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Entry of Christ into Jerusalem (1320), by Pietro Lorenzetti. Entering the city on a donkey symbolizes arrival in peace rather than as a war-waging king arriving on a horse.

Rejoice heartily, O daughter Zion,/ shout for joy, O daughter Jerusalem!/ See, your king shall come to you;/ a just savior is he,/ Meek, and riding on an ass,/ on a colt, the foal of an ass.”

Zechariah 9:9

The king of kings: the lord, the giver of life

Reflection by Reason2bCatholic

Palm Sunday is an event which marks the prophetic return of the Messiah; the One who would return to gather the twelve tribes of Israel; the One who would gather his people and be their king.

This entrance into Jerusalem is Jesus, King of Israel, King of Kings, entering into our lives, and is as real today as it was that Sunday, riding on a colt.  Once again, faced with the prophecy foretold, we are invited to consider, “Who, or what, is the Lord of my life?”

In our human frailty, by virtue of our human nature, we may often be consumed by our own ego.  We may be consumed by our passions and preoccupations.  We may be consumed by the events and news of the day.  Each can lord over our thoughts and govern our days.

Make no mistake: we are all governed by something or someone.

Yet, Jesus is the fulfillment of all our desires.  He is the fulfillment of the Messianic prophecy.  To understand this, is to understand what must take center stage in our own lives.  Better said, Jesus arrives this day – this Palm Sunday, and each day – to be the Giver of Life.  It is in giving our life to him that we receive, that we find true fulfillment, that we find our truest freedom: no longer slave to our ego, preoccupations, or human events.

When we empty ourselves fully, totally, completely – like Jesus emptied himself on the Cross – we are filled with his majesty because He has come to give us life, and give it abundantly (cf. Jn 10:10) – thanks be to God!

On Easter Sunday we will celebrate the risen Jesus – down from the cross – and we, like the disciples on the first day of the week, are also witnesses to the empty tomb.  His road to Calvary begins today, however, this Palm Sunday; and ends as our crucified Lord, emptying himself in self-giving love for the sake of taking on our sins and inviting us to Him that he may give us his life in the Holy Spirit, forever and ever. Amen.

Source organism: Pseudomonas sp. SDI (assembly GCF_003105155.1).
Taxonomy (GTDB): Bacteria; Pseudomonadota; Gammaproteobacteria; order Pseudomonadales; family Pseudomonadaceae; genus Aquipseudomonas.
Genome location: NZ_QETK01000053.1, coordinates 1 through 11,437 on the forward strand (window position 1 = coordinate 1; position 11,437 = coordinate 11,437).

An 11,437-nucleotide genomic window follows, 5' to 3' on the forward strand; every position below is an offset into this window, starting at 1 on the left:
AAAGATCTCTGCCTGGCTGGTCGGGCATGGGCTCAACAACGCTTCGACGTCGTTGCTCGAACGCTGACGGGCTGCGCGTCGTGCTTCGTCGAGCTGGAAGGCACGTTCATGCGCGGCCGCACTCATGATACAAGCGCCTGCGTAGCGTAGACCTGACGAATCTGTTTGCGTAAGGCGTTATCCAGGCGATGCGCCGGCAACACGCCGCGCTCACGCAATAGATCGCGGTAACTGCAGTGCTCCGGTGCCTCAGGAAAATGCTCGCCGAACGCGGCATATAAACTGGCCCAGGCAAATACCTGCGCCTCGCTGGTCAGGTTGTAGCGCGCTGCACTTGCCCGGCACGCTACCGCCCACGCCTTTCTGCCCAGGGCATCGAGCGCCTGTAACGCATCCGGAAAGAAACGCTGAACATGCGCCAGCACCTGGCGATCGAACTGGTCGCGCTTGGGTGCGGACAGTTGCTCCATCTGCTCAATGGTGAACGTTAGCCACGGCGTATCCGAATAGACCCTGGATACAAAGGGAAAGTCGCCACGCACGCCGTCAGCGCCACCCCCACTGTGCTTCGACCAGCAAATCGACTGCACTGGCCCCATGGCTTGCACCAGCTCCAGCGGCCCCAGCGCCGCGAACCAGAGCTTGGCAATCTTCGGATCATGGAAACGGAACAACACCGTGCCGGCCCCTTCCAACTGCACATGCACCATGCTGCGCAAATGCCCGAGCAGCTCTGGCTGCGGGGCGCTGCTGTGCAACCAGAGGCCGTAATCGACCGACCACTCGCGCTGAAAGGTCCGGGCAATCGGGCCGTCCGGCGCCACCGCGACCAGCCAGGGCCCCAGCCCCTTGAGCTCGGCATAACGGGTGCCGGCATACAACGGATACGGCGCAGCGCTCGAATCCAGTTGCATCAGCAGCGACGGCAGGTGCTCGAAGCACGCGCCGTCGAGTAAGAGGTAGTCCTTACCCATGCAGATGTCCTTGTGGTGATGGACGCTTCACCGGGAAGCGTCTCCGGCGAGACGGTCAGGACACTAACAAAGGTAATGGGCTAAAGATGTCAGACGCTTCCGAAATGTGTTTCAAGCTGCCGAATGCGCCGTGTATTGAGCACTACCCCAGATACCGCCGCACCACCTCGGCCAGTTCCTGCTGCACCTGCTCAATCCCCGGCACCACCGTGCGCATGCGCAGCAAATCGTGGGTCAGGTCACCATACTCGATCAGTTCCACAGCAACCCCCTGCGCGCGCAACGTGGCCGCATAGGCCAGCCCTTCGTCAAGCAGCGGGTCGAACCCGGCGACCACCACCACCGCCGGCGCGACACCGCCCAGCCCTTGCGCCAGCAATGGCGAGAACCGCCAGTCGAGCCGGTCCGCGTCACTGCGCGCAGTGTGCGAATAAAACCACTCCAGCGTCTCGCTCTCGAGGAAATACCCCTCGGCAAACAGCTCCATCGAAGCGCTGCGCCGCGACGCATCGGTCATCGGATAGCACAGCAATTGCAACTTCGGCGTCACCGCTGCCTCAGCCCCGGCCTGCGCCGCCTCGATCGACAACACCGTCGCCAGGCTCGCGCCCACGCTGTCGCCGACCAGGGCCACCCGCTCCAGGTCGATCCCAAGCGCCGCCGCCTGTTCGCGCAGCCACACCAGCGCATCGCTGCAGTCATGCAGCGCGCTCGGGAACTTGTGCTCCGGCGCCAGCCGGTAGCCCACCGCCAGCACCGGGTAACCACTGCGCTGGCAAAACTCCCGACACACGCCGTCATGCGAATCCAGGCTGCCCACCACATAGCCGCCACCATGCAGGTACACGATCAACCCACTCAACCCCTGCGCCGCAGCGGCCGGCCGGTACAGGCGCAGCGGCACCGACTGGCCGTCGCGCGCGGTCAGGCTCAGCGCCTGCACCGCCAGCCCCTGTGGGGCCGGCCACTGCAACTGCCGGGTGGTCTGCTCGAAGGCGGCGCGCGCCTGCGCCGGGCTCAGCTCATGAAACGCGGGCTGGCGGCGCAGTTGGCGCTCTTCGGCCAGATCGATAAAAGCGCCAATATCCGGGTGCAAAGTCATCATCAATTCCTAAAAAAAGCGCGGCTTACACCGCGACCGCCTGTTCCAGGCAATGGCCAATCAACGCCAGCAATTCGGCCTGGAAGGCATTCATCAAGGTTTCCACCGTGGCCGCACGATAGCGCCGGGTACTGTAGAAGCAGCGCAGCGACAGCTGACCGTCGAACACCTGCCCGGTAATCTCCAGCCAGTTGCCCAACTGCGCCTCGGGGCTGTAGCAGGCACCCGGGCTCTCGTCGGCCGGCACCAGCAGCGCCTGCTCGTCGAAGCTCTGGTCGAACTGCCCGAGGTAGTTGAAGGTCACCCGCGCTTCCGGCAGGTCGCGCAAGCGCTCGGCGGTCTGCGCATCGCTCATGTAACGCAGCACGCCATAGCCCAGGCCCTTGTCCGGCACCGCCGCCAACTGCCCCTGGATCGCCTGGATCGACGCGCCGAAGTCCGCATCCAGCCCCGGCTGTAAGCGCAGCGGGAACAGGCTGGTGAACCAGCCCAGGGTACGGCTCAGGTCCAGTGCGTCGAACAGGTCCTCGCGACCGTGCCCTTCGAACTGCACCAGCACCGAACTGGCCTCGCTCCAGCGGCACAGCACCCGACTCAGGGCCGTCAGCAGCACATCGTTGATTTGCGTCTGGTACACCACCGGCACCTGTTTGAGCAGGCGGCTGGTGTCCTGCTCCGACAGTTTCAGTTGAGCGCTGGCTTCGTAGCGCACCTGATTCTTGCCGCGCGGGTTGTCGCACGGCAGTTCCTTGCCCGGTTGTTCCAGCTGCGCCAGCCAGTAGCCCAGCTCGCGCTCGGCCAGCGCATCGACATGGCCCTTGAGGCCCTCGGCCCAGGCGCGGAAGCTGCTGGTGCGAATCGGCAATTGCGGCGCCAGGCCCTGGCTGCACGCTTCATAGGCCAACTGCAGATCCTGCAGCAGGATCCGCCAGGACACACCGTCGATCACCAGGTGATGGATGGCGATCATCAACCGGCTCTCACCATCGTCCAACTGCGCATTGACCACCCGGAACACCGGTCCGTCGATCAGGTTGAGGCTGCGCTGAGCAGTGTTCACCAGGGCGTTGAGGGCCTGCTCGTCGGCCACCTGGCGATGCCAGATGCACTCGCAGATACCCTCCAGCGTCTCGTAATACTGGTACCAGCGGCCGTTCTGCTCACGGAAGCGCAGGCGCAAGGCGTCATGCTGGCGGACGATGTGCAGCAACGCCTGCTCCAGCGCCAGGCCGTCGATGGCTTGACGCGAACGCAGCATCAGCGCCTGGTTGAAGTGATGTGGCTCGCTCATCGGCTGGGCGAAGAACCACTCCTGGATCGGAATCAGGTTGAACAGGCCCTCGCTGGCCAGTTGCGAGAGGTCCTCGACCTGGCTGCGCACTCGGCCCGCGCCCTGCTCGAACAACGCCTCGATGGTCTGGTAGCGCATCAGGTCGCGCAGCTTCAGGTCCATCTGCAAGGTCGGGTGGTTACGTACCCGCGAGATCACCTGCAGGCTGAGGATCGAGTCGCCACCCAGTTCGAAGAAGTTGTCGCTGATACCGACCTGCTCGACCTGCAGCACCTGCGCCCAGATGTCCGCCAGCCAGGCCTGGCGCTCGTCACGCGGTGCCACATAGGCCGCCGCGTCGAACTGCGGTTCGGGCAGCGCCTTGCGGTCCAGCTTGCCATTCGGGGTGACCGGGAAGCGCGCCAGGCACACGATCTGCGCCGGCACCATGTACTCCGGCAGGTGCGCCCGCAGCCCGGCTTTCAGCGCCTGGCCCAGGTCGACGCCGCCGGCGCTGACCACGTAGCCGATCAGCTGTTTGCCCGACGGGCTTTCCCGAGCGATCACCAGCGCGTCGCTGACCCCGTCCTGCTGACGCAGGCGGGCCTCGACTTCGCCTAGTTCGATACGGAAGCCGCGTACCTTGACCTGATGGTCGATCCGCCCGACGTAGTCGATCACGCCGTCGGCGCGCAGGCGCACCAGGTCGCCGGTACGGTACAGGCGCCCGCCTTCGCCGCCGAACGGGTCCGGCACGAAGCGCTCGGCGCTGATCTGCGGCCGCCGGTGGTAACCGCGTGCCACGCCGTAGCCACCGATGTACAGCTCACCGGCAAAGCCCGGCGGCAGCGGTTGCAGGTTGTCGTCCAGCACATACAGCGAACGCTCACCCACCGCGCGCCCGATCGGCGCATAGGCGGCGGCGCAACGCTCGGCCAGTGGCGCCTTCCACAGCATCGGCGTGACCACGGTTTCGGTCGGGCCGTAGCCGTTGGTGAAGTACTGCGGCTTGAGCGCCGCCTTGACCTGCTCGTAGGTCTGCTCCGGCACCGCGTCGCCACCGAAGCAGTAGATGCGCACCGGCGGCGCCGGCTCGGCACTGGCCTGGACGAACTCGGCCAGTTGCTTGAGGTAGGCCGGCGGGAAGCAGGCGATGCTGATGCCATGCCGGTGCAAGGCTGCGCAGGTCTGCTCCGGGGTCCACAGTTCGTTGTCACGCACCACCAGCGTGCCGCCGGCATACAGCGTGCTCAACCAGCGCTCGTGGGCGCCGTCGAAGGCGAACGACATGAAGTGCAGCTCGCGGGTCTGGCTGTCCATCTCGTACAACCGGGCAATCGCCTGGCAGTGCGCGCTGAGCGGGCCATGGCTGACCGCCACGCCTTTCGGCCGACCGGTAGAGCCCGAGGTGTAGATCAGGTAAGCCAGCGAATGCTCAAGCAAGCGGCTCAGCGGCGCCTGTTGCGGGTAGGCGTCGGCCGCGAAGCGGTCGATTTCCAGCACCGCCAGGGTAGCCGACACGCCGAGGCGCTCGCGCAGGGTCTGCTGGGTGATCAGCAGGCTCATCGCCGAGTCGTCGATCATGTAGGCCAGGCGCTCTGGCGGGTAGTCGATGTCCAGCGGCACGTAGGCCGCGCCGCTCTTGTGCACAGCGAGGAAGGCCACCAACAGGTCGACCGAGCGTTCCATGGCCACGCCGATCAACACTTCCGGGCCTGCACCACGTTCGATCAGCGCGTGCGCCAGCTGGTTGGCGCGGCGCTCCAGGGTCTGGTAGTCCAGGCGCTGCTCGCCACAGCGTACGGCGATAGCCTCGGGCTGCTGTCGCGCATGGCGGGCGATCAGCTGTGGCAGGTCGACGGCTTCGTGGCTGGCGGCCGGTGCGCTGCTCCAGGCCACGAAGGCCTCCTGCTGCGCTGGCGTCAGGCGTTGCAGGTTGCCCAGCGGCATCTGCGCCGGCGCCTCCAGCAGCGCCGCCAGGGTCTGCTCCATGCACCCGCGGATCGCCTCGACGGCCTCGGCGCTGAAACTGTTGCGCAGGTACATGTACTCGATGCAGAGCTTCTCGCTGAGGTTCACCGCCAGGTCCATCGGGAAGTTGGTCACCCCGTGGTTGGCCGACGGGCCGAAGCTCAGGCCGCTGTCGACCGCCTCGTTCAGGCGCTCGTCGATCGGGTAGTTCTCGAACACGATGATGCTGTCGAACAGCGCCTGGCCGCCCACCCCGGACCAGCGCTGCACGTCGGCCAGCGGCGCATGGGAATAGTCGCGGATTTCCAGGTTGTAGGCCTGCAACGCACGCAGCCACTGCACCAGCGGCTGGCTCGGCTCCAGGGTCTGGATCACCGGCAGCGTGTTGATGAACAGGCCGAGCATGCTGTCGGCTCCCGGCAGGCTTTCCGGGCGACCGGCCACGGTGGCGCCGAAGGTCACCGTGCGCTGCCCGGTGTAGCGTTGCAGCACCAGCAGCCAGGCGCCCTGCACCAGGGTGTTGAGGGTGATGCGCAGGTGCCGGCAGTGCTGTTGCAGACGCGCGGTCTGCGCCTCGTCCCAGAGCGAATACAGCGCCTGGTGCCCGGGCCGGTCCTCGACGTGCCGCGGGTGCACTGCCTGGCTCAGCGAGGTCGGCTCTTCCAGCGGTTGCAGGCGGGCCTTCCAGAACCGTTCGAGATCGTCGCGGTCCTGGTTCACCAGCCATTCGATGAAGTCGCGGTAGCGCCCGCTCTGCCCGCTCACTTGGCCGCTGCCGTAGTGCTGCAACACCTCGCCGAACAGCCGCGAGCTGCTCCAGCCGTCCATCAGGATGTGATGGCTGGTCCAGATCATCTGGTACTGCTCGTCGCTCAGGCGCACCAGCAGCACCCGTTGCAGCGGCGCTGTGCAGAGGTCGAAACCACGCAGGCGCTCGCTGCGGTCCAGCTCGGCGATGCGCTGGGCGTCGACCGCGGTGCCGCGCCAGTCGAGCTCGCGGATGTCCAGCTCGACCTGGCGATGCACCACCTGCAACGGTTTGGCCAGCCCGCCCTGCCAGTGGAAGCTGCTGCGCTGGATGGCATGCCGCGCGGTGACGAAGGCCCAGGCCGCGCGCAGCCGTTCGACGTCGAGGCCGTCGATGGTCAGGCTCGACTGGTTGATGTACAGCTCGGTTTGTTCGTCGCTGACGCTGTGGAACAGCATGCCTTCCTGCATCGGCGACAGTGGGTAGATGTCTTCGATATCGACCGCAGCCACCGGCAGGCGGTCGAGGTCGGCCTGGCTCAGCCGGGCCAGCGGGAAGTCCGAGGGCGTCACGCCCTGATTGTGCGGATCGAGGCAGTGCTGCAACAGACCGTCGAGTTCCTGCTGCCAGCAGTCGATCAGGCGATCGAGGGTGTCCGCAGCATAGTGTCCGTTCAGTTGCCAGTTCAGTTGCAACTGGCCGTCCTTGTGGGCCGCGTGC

For a beautiful reflection on the biblical significance of Palm Sunday from our friends at Catholic Imagery, please enjoy below.

Peace be with you!

Disciple of Christ | Son of the Church

“Hosanna in the highest. Blessed is He who comes in the name of the Lord” (Mk 11:1-11).

the biblical Significance of Palm Sunday

The #biblical story of #PalmSunday is recorded in all four of the #Gospels (Matthew 21:1-11; Mark 11:1-10; Luke 19:28-38; and John 12:12-18).  Five days before the #Passover, #Jesus came from Bethany to #Jerusalem.  Having sent two of His disciples to bring Him a colt of a donkey, Jesus sat upon it and entered the city.  People had gathered in Jerusalem for the Passover and were looking for Jesus, both because of His great works and teaching and because they had heard of the miracle of the resurrection of Lazarus.
When they heard that #Christ was entering the city, they went out to meet Him with palm branches, laying their garments on the ground before Him, and shouting, “Hosanna! #Blessed is he that comes in the Name of the Lord, the King of #Israel!”  At the outset of His public ministry Jesus proclaimed the kingdom of God and announced that the powers of the age to come were already active in the present age (Luke 7:18-22).  His words and mighty works were performed “to produce repentance as the response to His call, a call to an inward change of mind and heart which would result in concrete changes in one’s life, a call to follow Him and accept His messianic destiny.